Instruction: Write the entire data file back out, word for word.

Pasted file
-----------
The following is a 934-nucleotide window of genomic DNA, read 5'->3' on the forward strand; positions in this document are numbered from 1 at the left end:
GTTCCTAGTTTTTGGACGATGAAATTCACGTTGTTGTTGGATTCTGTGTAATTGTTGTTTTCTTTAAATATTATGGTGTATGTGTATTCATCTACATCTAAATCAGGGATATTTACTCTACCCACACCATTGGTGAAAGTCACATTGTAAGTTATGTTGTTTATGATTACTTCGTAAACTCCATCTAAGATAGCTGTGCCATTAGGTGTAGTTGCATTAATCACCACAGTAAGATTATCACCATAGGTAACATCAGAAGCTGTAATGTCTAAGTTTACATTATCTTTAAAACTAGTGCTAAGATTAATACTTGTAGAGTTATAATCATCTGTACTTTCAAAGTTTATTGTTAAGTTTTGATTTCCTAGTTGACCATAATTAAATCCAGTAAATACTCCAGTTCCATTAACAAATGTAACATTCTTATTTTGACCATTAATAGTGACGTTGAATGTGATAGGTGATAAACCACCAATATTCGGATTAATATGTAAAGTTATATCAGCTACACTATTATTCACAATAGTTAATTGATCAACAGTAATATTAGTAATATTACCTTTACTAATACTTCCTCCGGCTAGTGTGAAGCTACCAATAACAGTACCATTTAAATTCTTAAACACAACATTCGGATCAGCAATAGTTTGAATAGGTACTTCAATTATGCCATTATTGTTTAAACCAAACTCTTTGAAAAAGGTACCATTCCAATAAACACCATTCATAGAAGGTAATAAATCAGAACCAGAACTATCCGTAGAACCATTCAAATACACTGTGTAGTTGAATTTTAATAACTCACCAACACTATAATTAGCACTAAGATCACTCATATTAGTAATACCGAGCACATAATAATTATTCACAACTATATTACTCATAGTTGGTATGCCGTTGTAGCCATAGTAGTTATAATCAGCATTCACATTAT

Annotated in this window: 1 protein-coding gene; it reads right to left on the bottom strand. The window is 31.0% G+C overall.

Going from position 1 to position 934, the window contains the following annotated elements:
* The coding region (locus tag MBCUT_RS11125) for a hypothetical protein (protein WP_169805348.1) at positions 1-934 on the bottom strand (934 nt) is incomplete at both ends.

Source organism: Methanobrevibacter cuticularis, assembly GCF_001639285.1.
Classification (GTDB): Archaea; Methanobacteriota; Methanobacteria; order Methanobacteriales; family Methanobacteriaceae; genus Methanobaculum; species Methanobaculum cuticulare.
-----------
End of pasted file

The following is a 934-nucleotide window of genomic DNA, read 5'->3' on the forward strand; positions in this document are numbered from 1 at the left end:
GTTCCTAGTTTTTGGACGATGAAATTCACGTTGTTGTTGGATTCTGTGTAATTGTTGTTTTCTTTAAATATTATGGTGTATGTGTATTCATCTACATCTAAATCAGGGATATTTACTCTACCCACACCATTGGTGAAAGTCACATTGTAAGTTATGTTGTTTATGATTACTTCGTAAACTCCATCTAAGATAGCTGTGCCATTAGGTGTAGTTGCATTAATCACCACAGTAAGATTATCACCATAGGTAACATCAGAAGCTGTAATGTCTAAGTTTACATTATCTTTAAAACTAGTGCTAAGATTAATACTTGTAGAGTTATAATCATCTGTACTTTCAAAGTTTATTGTTAAGTTTTGATTTCCTAGTTGACCATAATTAAATCCAGTAAATACTCCAGTTCCATTAACAAATGTAACATTCTTATTTTGACCATTAATAGTGACGTTGAATGTGATAGGTGATAAACCACCAATATTCGGATTAATATGTAAAGTTATATCAGCTACACTATTATTCACAATAGTTAATTGATCAACAGTAATATTAGTAATATTACCTTTACTAATACTTCCTCCGGCTAGTGTGAAGCTACCAATAACAGTACCATTTAAATTCTTAAACACAACATTCGGATCAGCAATAGTTTGAATAGGTACTTCAATTATGCCATTATTGTTTAAACCAAACTCTTTGAAAAAGGTACCATTCCAATAAACACCATTCATAGAAGGTAATAAATCAGAACCAGAACTATCCGTAGAACCATTCAAATACACTGTGTAGTTGAATTTTAATAACTCACCAACACTATAATTAGCACTAAGATCACTCATATTAGTAATACCGAGCACATAATAATTATTCACAACTATATTACTCATAGTTGGTATGCCGTTGTAGCCATAGTAGTTATAATCAGCATTCACATTAT

Annotated in this window: 1 protein-coding gene; it reads right to left on the bottom strand. The window is 31.0% G+C overall.

Going from position 1 to position 934, the window contains the following annotated elements:
* The coding region (locus tag MBCUT_RS11125) for a hypothetical protein (protein WP_169805348.1) at positions 1-934 on the bottom strand (934 nt) is incomplete at both ends.

Source organism: Methanobrevibacter cuticularis, assembly GCF_001639285.1.
Classification (GTDB): Archaea; Methanobacteriota; Methanobacteria; order Methanobacteriales; family Methanobacteriaceae; genus Methanobaculum; species Methanobaculum cuticulare.